There was no evidence about the condition of the plastic baggie. Colgan’s entire testimony on the container of marijuana in Hall’s car was as follows: “I observed a clear plastic baggie, inside of which was green leafy substance. Based on my training and experience, I believed it to be marijuana.” The officer offered no description of the state of the plastic baggie. For all we know, the baggie was purchased from a dispensary and had never been opened, or it may have been vacuum sealed; Colgan, after all, did not smell any marijuana in the car. No evidence was presented that the baggie of marijuana was “in [Hall’s] possession on [his] person” as required for a violation of Vehicle Code section 23222, subdivision (b)(1), and, in fact, the evidence was to the contrary.
Officer Colgan testified there was ash in the cupholders, and “in the lap of the driver I observed a green leafy substance, that appeared to be broken up, I believed to be marijuana.” When the officers searched Hall’s car, they seized the clear plastic baggie and “some remnants of suspected marijuana from the ashtray,” but the substance on Hall’s lap “fell off somewhere at the scene during the course of the investigation.”Nothing in the record indicates the magistrate considered the ash, “remnants,” and/or the substance on Hall’s lap to constitute either an “open container or open package of cannabis or cannabis products” under section 11362.3, subdivision (a)(4) or “loose cannabis flower not in a container” under Vehicle Code section 23222, subdivision (b)(1). (See fn. 6, ante.) During the traffic stop, Colgan did not smell marijuana—either burnt or unburnt, Hall complied with officer commands, and, most significantly, Colgan did not suspect Hall of driving under the influence. Considering the totality of the circumstances known to the officers during the traffic stop, we conclude there was no probable cause to justify the search of Hall’s car.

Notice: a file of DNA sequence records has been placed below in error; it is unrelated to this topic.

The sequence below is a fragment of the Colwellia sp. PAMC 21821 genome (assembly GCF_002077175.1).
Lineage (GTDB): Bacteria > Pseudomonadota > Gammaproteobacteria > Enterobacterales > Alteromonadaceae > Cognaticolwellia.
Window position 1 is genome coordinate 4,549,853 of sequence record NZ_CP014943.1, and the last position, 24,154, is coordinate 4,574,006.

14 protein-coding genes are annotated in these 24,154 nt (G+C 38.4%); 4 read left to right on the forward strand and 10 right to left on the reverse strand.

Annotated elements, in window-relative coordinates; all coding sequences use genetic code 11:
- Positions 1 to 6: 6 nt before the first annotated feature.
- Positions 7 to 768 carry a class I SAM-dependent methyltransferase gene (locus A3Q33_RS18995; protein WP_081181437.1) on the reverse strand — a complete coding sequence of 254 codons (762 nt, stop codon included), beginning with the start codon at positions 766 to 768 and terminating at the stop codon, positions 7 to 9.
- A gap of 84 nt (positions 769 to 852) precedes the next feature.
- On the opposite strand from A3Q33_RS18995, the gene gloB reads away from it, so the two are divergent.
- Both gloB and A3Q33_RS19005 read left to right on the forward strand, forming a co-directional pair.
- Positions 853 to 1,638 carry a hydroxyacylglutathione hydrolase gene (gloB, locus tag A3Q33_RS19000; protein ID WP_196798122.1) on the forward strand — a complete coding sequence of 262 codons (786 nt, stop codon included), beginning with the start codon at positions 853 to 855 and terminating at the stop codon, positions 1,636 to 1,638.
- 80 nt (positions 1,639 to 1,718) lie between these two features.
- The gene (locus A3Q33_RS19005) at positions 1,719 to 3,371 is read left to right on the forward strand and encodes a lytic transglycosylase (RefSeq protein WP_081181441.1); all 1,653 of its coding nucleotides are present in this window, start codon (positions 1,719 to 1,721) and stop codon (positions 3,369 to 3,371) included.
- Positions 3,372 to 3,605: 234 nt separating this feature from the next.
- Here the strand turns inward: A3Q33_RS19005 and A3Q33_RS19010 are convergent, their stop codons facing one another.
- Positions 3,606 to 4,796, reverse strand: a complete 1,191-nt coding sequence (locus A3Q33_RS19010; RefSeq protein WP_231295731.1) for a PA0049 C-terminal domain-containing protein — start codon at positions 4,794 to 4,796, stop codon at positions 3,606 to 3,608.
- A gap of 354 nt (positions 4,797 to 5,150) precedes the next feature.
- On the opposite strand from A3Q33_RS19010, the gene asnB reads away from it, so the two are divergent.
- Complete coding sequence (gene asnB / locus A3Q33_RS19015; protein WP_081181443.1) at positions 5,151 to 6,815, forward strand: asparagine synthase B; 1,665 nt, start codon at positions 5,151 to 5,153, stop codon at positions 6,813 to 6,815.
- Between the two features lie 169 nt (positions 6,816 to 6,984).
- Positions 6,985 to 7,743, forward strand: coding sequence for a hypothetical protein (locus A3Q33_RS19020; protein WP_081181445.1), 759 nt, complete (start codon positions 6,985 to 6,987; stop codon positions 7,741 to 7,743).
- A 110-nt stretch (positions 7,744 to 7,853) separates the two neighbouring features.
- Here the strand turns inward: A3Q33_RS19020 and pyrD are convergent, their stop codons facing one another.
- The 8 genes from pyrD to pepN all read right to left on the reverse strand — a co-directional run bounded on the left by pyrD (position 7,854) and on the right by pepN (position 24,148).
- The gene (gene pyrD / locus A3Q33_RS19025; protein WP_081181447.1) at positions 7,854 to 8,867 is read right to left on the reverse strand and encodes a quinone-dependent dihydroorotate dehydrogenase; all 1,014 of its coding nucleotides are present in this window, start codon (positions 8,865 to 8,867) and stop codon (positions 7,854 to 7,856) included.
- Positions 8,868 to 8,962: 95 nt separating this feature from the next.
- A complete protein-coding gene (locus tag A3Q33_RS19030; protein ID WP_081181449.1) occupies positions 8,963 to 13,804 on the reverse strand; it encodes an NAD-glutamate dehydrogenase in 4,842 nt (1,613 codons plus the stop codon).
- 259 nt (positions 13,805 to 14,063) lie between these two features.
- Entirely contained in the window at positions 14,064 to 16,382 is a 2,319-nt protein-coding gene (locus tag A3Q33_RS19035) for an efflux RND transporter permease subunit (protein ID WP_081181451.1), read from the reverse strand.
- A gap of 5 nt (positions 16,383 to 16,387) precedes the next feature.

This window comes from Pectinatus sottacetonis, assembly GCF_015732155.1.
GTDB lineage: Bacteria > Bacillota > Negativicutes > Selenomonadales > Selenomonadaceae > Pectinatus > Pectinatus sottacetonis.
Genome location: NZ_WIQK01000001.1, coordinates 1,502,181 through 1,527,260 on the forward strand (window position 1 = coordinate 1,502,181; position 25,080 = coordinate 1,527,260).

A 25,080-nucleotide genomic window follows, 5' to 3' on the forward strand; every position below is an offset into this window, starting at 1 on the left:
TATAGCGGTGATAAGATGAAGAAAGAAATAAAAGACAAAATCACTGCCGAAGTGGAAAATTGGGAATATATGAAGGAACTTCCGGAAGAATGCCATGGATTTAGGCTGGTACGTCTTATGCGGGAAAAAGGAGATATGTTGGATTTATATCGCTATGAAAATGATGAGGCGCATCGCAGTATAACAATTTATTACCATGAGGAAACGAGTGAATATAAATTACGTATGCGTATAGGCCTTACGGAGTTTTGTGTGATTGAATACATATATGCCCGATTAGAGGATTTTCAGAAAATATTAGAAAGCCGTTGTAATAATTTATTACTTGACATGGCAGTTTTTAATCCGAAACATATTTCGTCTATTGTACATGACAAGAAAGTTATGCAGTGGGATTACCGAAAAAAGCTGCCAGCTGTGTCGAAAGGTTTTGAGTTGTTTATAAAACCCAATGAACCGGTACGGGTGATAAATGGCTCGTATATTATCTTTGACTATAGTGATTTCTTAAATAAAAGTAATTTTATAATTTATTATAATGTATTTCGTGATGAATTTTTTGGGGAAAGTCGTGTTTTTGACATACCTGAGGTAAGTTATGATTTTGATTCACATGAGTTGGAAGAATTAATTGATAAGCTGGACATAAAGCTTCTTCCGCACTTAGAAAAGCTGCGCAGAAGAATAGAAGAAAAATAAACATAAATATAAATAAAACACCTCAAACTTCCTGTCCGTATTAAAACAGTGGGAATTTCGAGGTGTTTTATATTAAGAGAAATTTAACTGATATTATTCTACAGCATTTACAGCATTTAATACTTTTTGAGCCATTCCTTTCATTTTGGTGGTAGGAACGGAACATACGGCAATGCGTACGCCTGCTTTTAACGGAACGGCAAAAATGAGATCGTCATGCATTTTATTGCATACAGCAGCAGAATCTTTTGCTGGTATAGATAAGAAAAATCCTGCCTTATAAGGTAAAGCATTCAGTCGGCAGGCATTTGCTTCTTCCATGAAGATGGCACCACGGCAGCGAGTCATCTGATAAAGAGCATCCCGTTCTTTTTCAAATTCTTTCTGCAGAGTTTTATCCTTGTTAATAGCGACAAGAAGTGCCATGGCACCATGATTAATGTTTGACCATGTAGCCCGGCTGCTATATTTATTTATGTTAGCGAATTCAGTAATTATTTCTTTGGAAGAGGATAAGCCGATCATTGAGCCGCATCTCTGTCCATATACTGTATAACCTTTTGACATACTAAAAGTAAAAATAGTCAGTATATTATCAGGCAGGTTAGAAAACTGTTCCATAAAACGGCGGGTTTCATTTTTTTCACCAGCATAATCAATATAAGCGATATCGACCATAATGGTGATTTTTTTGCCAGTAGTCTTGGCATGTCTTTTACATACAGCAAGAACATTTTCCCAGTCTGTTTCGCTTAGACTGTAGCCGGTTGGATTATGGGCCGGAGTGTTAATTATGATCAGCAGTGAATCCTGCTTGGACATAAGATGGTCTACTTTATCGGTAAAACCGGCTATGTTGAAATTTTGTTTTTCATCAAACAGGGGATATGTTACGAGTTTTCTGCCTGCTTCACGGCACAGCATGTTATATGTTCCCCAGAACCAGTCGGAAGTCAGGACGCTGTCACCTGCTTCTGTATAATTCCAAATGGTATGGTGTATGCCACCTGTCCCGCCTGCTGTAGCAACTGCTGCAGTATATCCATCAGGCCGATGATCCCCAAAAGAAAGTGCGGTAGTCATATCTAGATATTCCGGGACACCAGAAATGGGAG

The Court of Appel remanded the case to the trial court with directions to set aside its order denying the motion to suppress, enter an order granting the motion, allow defendant to move to withdraw his plea, and conduct further proceedings consistent with this opinion.